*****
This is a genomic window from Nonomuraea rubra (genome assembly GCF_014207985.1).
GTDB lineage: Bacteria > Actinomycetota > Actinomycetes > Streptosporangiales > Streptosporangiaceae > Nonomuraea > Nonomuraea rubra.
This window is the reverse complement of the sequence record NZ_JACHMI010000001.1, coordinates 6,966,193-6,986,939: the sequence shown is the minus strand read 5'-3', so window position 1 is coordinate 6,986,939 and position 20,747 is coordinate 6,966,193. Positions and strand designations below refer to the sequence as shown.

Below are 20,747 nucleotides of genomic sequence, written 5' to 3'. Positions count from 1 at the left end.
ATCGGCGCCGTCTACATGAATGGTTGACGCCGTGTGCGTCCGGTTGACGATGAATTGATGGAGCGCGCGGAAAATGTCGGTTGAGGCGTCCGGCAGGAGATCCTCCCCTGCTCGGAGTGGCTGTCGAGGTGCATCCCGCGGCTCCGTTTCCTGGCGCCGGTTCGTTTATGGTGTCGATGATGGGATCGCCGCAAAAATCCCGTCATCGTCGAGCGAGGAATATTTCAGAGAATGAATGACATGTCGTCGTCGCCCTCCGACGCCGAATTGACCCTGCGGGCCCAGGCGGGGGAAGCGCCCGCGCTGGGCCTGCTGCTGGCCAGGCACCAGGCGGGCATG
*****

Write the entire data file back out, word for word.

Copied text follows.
This is a genomic window from Nonomuraea rubra (genome assembly GCF_014207985.1).
GTDB lineage: Bacteria > Actinomycetota > Actinomycetes > Streptosporangiales > Streptosporangiaceae > Nonomuraea > Nonomuraea rubra.
This window is the reverse complement of the sequence record NZ_JACHMI010000001.1, coordinates 6,966,193-6,986,939: the sequence shown is the minus strand read 5'-3', so window position 1 is coordinate 6,986,939 and position 20,747 is coordinate 6,966,193. Positions and strand designations below refer to the sequence as shown.

Below are 20,747 nucleotides of genomic sequence, written 5' to 3'. Positions count from 1 at the left end.
ATCGGCGCCGTCTACATGAATGGTTGACGCCGTGTGCGTCCGGTTGACGATGAATTGATGGAGCGCGCGGAAAATGTCGGTTGAGGCGTCCGGCAGGAGATCCTCCCCTGCTCGGAGTGGCTGTCGAGGTGCATCCCGCGGCTCCGTTTCCTGGCGCCGGTTCGTTTATGGTGTCGATGATGGGATCGCCGCAAAAATCCCGTCATCGTCGAGCGAGGAATATTTCAGAGAATGAATGACATGTCGTCGTCGCCCTCCGACGCCGAATTGACCCTGCGGGCCCAGGCGGGGGAAGCGCCCGCGCTGGGCCTGCTGCTGGCCAGGCACCAGGCGGGCATG